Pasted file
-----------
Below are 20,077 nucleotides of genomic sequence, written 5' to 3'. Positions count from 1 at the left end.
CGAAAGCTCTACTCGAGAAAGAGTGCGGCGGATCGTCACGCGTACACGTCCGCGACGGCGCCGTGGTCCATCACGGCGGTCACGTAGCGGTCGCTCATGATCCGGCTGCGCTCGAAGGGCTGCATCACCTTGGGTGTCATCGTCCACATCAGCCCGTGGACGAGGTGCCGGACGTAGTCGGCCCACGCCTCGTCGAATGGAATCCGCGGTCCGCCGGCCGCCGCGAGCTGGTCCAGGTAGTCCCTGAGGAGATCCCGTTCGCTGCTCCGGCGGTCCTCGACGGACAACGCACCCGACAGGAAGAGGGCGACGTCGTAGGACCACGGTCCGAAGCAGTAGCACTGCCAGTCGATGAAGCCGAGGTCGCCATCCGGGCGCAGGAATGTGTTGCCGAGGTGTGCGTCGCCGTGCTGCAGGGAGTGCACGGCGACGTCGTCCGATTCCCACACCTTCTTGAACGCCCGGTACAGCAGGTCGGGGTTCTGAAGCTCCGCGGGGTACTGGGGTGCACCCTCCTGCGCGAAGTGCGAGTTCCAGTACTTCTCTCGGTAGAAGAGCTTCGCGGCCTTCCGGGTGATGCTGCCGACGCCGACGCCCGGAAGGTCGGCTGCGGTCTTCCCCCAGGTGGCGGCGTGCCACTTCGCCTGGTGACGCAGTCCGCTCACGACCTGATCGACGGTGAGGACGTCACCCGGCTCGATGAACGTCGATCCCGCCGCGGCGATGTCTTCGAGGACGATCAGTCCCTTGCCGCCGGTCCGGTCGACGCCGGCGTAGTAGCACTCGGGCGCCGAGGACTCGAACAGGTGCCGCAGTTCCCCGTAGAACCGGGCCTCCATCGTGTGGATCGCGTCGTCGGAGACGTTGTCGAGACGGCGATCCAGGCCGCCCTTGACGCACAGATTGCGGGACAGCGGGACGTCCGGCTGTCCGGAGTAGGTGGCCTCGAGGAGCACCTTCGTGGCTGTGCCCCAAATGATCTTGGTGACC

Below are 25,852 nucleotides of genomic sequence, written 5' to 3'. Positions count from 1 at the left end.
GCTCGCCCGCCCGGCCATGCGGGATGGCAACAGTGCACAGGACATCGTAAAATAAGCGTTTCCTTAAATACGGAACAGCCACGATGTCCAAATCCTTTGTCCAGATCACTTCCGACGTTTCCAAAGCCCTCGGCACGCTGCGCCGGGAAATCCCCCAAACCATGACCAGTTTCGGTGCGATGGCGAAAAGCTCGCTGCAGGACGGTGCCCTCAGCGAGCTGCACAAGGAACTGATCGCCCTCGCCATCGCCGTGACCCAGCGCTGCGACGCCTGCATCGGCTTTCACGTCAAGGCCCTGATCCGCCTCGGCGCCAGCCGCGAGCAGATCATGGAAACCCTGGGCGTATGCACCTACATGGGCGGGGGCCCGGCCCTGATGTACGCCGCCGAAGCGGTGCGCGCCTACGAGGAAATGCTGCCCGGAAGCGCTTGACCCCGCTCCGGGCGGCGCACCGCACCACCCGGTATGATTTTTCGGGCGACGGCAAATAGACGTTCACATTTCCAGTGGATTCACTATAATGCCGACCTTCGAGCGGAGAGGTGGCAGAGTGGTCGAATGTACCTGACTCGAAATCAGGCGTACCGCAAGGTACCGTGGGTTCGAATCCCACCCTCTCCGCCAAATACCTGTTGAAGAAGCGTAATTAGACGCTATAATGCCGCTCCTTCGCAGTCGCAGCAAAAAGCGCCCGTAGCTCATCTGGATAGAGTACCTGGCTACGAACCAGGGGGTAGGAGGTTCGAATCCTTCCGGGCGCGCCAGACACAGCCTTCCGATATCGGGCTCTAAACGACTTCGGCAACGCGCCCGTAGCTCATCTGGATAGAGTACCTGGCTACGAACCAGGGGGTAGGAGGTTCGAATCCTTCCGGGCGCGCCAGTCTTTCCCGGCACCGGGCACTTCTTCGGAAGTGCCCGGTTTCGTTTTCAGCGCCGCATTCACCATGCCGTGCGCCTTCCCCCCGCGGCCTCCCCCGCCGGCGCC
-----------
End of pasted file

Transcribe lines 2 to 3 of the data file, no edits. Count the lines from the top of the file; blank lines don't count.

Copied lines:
CGAAAGCTCTACTCGAGAAAGAGTGCGGCGGATCGTCACGCGTACACGTCCGCGACGGCGCCGTGGTCCATCACGGCGGTCACGTAGCGGTCGCTCATGATCCGGCTGCGCTCGAAGGGCTGCATCACCTTGGGTGTCATCGTCCACATCAGCCCGTGGACGAGGTGCCGGACGTAGTCGGCCCACGCCTCGTCGAATGGAATCCGCGGTCCGCCGGCCGCCGCGAGCTGGTCCAGGTAGTCCCTGAGGAGATCCCGTTCGCTGCTCCGGCGGTCCTCGACGGACAACGCACCCGACAGGAAGAGGGCGACGTCGTAGGACCACGGTCCGAAGCAGTAGCACTGCCAGTCGATGAAGCCGAGGTCGCCATCCGGGCGCAGGAATGTGTTGCCGAGGTGTGCGTCGCCGTGCTGCAGGGAGTGCACGGCGACGTCGTCCGATTCCCACACCTTCTTGAACGCCCGGTACAGCAGGTCGGGGTTCTGAAGCTCCGCGGGGTACTGGGGTGCACCCTCCTGCGCGAAGTGCGAGTTCCAGTACTTCTCTCGGTAGAAGAGCTTCGCGGCCTTCCGGGTGATGCTGCCGACGCCGACGCCCGGAAGGTCGGCTGCGGTCTTCCCCCAGGTGGCGGCGTGCCACTTCGCCTGGTGACGCAGTCCGCTCACGACCTGATCGACGGTGAGGACGTCACCCGGCTCGATGAACGTCGATCCCGCCGCGGCGATGTCTTCGAGGACGATCAGTCCCTTGCCGCCGGTCCGGTCGACGCCGGCGTAGTAGCACTCGGGCGCCGAGGACTCGAACAGGTGCCGCAGTTCCCCGTAGAACCGGGCCTCCATCGTGTGGATCGCGTCGTCGGAGACGTTGTCGAGACGGCGATCCAGGCCGCCCTTGACGCACAGATTGCGGGACAGCGGGACGTCCGGCTGTCCGGAGTAGGTGGCCTCGAGGAGCACCTTCGTGGCTGTGCCCCAAATGATCTTGGTGACC

Below are 25,852 nucleotides of genomic sequence, written 5' to 3'. Positions count from 1 at the left end.